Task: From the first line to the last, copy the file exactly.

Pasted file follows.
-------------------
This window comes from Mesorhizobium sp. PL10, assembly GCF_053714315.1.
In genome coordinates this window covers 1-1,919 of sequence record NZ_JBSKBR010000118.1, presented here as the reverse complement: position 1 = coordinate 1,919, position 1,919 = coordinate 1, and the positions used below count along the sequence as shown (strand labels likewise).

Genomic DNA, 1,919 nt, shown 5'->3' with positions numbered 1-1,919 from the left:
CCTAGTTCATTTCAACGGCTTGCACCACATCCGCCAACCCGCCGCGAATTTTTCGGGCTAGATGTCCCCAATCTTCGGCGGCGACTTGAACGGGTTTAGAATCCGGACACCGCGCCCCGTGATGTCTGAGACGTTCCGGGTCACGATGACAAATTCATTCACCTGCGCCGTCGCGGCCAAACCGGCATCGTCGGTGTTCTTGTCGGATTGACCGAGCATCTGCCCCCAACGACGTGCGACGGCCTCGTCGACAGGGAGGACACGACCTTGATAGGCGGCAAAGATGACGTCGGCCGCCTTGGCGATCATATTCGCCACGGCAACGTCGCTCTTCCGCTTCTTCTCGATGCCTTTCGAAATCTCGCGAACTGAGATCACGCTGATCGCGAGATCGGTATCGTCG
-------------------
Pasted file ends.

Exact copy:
This window comes from Mesorhizobium sp. PL10, assembly GCF_053714315.1.
In genome coordinates this window covers 1-1,919 of sequence record NZ_JBSKBR010000118.1, presented here as the reverse complement: position 1 = coordinate 1,919, position 1,919 = coordinate 1, and the positions used below count along the sequence as shown (strand labels likewise).

Genomic DNA, 1,919 nt, shown 5'->3' with positions numbered 1-1,919 from the left:
CCTAGTTCATTTCAACGGCTTGCACCACATCCGCCAACCCGCCGCGAATTTTTCGGGCTAGATGTCCCCAATCTTCGGCGGCGACTTGAACGGGTTTAGAATCCGGACACCGCGCCCCGTGATGTCTGAGACGTTCCGGGTCACGATGACAAATTCATTCACCTGCGCCGTCGCGGCCAAACCGGCATCGTCGGTGTTCTTGTCGGATTGACCGAGCATCTGCCCCCAACGACGTGCGACGGCCTCGTCGACAGGGAGGACACGACCTTGATAGGCGGCAAAGATGACGTCGGCCGCCTTGGCGATCATATTCGCCACGGCAACGTCGCTCTTCCGCTTCTTCTCGATGCCTTTCGAAATCTCGCGAACTGAGATCACGCTGATCGCGAGATCGGTATCGTCG